I was at the game last night.
Game 6 of the NBA Finals.
The Celtics won.
Makes sense. Green has never been more “in” than this year.
As I predicted, the Battle of Bunker Hill anniversary (233 years ago, yesterday) really did play a role. The Celtics did after all “see the whites o’ their eyes.” But unlike Colonel Prescott’s men, they never ran out of ammo and never did stop shooting.
Seriously, some things stand out:
- Team desire,
- Rajan Rondo’s 7 steals,
- an N.B.A. Finals record low of 2 offensive rebounds by the Lakers,
- Ray Allen and James Posey combined 10 of 12 shots from beyond the 3-point arc,
- “Doc” Rivers’ technical foul with 10 minutes to go in the 2nd quarter.
The “T” on Rivers, for arguing with refs, ignited the Celtics, who were only 3 points up at the time. A few minutes later they were up 23 and never looked back.
You must give “Doc” his due. Last year people in Boston wanted him fired. It’s easy to say his job this season was an automatic piece of cake with Garnett, Pierce, and Allen. But not really. Big talent doesn’t always respond to coaching. But his team’s response to that “T” was exactly what “Doc” intended. Not all coaches can pull that off.
Rivers also stressed defense as the key. The Celtics had 18 steals, an N.B.A. Finals single game record.
Some photo impressions, below.
There was also a special N.B.A. hosted hospitality reception, hosted by David Stern, who made an appearance, as did Celtics legends Bill Russell, Satch Sanders, and John Havlicek, Lakers exec Mitch Kupchak, “Black Magic” film director Dan Klores, talk show host Dr. Michael Dyson, N.B.A. execs Adam Silver, Sal LaRocca, and Mike Bantom, Converse president Michael Spillane, and many other people from the N.B.A. “family.”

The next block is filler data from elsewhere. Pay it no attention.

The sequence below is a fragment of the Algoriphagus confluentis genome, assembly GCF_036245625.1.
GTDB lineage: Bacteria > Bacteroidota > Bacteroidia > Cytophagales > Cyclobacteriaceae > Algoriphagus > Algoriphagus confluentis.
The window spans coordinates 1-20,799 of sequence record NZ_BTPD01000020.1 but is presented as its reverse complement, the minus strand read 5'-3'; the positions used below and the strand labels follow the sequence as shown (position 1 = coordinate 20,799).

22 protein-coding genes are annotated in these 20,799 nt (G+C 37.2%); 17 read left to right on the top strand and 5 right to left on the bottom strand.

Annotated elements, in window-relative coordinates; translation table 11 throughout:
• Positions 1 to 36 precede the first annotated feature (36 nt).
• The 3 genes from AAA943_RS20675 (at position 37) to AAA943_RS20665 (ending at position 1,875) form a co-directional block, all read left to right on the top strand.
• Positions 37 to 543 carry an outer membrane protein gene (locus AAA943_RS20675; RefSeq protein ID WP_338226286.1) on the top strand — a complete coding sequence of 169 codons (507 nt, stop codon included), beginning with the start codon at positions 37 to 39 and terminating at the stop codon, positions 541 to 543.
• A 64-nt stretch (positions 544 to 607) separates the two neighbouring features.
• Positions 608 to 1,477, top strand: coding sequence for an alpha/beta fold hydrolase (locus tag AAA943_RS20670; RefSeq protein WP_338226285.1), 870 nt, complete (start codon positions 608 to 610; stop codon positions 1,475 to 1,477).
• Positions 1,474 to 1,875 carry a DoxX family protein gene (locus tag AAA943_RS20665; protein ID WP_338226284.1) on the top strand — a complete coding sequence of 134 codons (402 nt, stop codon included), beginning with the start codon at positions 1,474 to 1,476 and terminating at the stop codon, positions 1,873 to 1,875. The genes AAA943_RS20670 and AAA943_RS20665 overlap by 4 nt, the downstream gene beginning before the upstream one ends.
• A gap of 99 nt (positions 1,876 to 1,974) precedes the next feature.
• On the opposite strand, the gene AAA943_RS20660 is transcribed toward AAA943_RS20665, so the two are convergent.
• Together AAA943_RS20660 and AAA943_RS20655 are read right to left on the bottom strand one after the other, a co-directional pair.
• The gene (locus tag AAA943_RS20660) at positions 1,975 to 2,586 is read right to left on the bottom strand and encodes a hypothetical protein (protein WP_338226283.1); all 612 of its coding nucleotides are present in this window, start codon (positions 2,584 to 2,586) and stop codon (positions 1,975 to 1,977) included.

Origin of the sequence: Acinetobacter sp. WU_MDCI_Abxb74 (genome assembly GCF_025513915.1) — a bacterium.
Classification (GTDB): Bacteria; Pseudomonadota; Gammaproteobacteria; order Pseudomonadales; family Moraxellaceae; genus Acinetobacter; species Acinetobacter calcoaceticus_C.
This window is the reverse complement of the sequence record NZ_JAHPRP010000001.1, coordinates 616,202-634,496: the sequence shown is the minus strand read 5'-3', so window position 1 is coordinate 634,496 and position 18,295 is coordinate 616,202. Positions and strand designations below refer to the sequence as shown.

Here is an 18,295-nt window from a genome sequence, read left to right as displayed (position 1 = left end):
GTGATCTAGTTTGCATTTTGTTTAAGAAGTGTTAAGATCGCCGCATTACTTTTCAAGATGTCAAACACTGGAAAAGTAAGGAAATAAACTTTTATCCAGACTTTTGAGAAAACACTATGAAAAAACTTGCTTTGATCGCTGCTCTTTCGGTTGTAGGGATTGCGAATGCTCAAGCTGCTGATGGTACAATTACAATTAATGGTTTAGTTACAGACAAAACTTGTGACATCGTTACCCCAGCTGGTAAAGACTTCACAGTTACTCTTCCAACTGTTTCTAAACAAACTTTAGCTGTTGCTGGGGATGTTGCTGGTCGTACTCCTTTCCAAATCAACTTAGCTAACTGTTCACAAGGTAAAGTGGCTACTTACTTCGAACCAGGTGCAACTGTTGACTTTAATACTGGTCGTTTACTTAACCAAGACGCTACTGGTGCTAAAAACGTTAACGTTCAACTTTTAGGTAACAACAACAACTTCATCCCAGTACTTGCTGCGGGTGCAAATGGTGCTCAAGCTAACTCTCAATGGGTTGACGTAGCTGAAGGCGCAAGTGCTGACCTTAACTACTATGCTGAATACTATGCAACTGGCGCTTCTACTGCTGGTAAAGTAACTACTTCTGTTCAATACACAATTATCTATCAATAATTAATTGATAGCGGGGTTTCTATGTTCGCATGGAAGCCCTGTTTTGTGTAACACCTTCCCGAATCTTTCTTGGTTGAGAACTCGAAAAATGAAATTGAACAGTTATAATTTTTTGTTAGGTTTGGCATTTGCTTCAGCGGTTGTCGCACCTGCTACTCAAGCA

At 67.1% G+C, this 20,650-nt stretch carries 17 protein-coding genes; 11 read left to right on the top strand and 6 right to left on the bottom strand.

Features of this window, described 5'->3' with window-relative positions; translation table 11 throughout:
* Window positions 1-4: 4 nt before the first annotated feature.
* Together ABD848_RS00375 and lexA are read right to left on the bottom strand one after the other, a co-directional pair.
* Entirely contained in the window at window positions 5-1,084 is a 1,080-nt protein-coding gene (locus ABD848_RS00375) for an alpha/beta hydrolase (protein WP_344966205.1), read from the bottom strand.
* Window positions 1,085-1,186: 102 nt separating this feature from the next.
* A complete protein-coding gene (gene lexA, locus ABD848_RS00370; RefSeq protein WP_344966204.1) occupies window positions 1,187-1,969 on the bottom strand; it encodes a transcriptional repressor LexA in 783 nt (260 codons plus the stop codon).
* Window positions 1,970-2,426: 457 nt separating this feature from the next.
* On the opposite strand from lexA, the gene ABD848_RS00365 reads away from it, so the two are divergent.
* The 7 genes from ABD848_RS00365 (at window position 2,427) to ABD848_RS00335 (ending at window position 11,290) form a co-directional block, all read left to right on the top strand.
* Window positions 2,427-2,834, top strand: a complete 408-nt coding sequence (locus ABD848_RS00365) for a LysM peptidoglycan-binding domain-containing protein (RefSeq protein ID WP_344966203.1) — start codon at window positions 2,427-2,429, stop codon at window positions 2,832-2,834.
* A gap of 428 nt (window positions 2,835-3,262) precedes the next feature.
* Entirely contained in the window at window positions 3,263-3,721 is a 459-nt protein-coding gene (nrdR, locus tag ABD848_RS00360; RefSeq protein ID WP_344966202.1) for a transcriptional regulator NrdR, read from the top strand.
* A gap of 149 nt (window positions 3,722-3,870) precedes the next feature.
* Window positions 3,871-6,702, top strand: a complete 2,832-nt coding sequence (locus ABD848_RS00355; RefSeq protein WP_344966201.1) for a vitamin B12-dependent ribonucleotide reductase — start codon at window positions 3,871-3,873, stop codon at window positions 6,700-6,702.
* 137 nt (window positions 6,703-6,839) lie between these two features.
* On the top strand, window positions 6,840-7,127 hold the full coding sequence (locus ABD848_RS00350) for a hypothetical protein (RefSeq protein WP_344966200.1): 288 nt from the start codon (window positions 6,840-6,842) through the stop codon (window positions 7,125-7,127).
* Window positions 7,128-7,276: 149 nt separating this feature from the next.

After the game, pure bedlam ruled the streets of Boston. I hope no one got hurt. Mostly everyone was just having a good time. But the noise continued until past 3 a.m., which is when I fell asleep.
Overall the event was a whole lot of fun.
As for the Lakers, they’ll be back strong next year with Andrew Bynum and the core of their young team. They’ll also have something more. The bitter taste of defeat that reveals to each player the difference between merely getting there … and winning it.